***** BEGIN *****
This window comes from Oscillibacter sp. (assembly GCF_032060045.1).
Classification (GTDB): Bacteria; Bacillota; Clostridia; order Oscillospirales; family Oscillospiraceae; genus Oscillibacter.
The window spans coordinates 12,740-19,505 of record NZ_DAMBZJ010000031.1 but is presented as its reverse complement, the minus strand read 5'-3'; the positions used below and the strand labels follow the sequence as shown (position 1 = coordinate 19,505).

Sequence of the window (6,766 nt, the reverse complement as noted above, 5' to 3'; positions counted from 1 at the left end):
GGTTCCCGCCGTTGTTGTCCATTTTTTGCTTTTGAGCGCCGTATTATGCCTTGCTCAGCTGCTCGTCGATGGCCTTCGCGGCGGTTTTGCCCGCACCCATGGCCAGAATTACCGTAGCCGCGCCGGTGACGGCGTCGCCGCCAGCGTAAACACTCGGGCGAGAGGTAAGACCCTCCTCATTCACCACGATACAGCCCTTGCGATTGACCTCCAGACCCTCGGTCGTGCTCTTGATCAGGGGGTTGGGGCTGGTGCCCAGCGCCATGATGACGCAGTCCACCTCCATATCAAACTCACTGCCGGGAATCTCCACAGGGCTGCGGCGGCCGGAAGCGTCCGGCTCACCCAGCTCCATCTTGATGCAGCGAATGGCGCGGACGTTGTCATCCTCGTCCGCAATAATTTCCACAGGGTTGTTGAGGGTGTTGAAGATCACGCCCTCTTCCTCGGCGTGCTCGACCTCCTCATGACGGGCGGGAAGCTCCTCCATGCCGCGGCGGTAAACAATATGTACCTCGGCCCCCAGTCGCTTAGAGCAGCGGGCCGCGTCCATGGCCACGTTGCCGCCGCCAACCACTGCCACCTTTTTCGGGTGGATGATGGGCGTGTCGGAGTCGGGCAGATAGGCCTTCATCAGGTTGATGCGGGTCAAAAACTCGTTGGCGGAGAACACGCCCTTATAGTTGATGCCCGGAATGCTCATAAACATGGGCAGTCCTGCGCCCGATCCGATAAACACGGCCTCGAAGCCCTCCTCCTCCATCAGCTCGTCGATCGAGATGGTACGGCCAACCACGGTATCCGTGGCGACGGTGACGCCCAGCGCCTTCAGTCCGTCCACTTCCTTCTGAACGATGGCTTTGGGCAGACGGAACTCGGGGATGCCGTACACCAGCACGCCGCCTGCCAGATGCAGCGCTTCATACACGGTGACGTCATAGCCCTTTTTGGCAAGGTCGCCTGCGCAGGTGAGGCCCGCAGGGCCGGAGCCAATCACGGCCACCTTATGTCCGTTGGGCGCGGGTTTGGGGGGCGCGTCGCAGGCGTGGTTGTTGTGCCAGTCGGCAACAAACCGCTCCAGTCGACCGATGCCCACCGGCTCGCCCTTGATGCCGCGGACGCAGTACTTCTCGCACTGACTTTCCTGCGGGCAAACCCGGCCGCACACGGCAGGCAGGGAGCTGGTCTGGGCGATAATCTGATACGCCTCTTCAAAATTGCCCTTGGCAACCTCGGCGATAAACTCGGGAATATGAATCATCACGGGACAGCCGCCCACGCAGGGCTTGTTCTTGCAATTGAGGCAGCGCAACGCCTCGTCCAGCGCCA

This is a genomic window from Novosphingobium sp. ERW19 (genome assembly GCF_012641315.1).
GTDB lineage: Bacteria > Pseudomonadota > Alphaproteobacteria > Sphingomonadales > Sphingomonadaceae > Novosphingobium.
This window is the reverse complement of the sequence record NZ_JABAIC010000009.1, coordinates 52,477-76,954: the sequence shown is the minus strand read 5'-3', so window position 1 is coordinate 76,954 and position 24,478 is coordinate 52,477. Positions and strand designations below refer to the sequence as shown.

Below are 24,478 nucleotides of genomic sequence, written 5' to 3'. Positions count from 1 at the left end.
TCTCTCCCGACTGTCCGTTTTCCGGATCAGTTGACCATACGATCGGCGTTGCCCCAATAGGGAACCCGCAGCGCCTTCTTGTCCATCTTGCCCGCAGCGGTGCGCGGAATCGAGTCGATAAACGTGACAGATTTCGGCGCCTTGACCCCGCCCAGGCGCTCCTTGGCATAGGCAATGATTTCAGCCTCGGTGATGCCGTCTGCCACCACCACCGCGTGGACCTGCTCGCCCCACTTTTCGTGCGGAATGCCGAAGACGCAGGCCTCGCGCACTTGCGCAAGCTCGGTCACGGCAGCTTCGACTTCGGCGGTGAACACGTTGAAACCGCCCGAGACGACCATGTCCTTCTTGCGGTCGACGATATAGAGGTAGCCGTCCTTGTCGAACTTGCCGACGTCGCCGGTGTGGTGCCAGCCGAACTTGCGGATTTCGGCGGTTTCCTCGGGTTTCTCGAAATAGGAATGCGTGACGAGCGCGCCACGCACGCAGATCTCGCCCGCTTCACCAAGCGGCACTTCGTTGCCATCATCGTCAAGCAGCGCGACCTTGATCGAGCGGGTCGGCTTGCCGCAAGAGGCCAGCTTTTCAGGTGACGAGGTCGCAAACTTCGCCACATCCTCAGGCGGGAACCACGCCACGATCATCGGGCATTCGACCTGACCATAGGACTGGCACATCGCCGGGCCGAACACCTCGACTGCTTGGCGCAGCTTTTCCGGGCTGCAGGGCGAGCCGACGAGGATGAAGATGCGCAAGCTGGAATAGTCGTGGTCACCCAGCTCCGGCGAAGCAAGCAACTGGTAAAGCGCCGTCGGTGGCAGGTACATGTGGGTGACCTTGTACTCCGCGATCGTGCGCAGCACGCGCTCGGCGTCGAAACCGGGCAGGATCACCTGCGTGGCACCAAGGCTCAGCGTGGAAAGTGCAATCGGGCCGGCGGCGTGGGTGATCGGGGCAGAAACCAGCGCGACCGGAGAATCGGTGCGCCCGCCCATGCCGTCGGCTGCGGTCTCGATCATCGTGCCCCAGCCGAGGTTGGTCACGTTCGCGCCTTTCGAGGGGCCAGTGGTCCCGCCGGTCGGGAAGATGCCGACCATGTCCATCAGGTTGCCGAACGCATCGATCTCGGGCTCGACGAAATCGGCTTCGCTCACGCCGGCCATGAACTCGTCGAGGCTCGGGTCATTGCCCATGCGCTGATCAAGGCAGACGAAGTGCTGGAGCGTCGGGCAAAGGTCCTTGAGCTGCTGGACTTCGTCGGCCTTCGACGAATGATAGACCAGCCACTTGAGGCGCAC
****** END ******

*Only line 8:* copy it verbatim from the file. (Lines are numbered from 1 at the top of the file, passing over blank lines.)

This window is the reverse complement of the sequence record NZ_JABAIC010000009.1, coordinates 52,477-76,954: the sequence shown is the minus strand read 5'-3', so window position 1 is coordinate 76,954 and position 24,478 is coordinate 52,477. Positions and strand designations below refer to the sequence as shown.